But Speer doesn't dramatically admit such a thing. On the contrary he smoothly covers it over, as was his way. There are some stunning admissions. He says, for instance, that he wasn't anti-Semitic; he just was disgusted by Jews and their money-grubbing ways. He had claimed not to have been present when Himmler made his notorious speech announcing that the Jews must be exterminated, claiming that he left the dinner early. But in the tapes he asks Birkin if it would be better for the movie if he was shown to have been there. The truth clearly is to be tweaked as the situation requires. He wavers on whether he was involved in the plot to kill Hitler. He describes visiting a shabby, worn down Hitler in the bunker to say goodbye and disapproves of his coldness on this occasion.

But so what? Some of this is mildly shocking; a surprise only if you're thoroughly ignorant of the Third Reich ;and of Speer. Tergiversations don't make very good dialogue. Birkin is mild, accommodating. His wishy-washiness is a strong hint that this project is doomed. He reminded me vaguely of Truffaut in the famous tapes interviewing Hitchcock, except that Speer, unlike Hitch, has nothing illuminating to say, nor does Birkin have truly penetrating questions. At some point both Kubrick and Reed are cited as warning Birkin that his screenplay supports Speer's lies or tergiversations and that if Speer doesn't admit his culpability this movie won't work. Indeed so.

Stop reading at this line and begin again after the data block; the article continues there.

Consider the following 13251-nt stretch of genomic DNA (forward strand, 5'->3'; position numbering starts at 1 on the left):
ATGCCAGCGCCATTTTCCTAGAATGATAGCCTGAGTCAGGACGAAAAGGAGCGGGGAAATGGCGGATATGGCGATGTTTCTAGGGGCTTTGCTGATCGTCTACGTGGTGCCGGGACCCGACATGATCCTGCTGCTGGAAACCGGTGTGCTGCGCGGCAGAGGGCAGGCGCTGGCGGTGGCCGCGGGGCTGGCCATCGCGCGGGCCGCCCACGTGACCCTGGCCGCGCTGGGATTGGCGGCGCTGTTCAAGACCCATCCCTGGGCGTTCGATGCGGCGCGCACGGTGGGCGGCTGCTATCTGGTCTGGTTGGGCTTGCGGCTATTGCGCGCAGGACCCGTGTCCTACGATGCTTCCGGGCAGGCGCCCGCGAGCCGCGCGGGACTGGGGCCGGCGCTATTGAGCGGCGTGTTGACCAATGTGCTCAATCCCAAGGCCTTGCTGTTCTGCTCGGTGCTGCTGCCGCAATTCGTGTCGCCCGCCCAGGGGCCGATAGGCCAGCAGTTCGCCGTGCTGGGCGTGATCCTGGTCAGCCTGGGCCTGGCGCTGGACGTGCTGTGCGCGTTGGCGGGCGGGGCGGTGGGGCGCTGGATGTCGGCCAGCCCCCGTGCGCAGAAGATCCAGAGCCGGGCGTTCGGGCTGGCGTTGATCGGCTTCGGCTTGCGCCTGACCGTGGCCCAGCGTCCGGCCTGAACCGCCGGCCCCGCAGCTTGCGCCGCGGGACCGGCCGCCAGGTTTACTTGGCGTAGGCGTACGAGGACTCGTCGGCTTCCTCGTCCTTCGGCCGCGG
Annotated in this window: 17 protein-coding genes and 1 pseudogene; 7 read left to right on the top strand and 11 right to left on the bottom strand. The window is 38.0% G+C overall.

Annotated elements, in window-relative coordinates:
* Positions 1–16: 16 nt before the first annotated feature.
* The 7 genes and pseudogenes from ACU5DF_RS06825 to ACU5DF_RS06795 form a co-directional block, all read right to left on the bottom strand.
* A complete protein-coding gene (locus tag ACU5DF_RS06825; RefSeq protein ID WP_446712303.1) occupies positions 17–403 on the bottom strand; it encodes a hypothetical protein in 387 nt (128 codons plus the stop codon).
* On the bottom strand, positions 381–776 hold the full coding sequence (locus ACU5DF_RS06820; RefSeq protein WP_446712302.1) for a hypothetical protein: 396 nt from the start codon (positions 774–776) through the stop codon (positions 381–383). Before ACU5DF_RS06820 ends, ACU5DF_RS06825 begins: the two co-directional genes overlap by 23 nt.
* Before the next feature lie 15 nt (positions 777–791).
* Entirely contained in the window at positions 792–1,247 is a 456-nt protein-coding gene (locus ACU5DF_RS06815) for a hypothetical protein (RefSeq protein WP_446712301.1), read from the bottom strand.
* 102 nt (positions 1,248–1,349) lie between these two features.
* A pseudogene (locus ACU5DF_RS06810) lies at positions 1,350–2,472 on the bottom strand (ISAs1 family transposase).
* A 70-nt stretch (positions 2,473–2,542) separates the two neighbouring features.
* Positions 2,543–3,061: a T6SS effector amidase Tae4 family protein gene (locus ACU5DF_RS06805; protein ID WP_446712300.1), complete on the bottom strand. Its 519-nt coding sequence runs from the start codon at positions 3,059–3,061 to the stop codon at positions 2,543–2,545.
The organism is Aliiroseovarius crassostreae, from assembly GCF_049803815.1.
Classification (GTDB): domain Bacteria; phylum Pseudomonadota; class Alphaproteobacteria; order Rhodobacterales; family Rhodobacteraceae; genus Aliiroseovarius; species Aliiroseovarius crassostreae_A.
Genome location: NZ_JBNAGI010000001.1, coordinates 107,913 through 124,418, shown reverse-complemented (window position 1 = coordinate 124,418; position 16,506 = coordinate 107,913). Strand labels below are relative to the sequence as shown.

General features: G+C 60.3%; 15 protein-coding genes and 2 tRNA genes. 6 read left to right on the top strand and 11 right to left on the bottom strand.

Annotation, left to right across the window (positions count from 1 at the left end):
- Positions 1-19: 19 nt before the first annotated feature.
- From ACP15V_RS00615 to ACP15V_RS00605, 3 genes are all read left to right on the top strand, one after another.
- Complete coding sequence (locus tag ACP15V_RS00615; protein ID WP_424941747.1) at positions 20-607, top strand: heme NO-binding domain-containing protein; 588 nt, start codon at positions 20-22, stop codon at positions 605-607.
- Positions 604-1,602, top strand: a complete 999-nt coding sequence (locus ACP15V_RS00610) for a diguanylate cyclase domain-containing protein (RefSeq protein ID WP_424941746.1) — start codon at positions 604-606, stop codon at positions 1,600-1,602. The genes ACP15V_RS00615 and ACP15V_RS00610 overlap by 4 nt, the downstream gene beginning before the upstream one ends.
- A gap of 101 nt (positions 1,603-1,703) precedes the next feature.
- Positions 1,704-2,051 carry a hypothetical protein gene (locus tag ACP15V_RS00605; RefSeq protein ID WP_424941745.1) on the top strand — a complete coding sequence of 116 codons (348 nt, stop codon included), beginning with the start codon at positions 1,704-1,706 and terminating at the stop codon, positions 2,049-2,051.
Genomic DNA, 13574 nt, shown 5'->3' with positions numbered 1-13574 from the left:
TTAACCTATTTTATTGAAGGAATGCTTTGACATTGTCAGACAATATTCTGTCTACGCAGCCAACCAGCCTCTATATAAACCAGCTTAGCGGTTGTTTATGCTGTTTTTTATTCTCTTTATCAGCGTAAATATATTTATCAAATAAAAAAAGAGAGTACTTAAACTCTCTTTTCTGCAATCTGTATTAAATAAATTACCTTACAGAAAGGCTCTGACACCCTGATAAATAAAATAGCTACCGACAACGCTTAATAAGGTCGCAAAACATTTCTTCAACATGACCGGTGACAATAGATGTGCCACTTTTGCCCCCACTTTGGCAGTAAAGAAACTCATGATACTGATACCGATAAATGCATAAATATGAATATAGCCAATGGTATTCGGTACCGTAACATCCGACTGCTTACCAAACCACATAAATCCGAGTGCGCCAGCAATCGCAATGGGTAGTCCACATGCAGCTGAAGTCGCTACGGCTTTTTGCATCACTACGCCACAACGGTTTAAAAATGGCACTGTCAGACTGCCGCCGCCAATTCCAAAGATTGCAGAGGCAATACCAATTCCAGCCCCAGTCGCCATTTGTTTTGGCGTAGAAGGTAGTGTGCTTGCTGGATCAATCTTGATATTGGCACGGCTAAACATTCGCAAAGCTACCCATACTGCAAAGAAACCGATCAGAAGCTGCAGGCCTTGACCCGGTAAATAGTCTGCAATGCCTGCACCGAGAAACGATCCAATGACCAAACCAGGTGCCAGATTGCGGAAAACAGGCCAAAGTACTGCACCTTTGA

Where is the illumination here? What we get is another, more suave and dodgy version of "the banality of evil" famously delineated in Hannah Arendt's famous 1963 New Yorker profile, "Eichmann in Jerusalem." Only Vanessa Lapa, dedicated and sincere though she clearly is, is no Hannah Arendt.

In her Variety review Jessica Kiang points out that the sound, the basic foreground of the film, is weakened in two major ways: by the stilted performances of Anno Koehler and Jeremy Portnoi, who voice the dialogue of Speer and Birkin, respectively; and by the unnecessary added sound effects to accompany historical footage, which creates an artificial "over-foleyed" effect. These things undermine the fine job Lapa has done in unearthing rare Third Reich-period footage of Speer in action. Kiang believes that this film is a good idea, but has failed in the execution. I am doubtful that it was even such a good idea. People who admire it seem to be seeing what they want to see - as they can because one can read different meanings into the ambiguous material.

Speer Goes to Hollywood, 97 mins., debuted at the Berlinale, as did Lapa's 2014 Himmler film The Decent One. It also showed at Moscow, Jerusalem and Telluride in Apr., Aug., and Sept. 2021 respectively. It opens theatrically Opens at Film Forum, New York, Oct. 29, 2021; at Laemmle Royal & Town Center, LA, Nov. 5.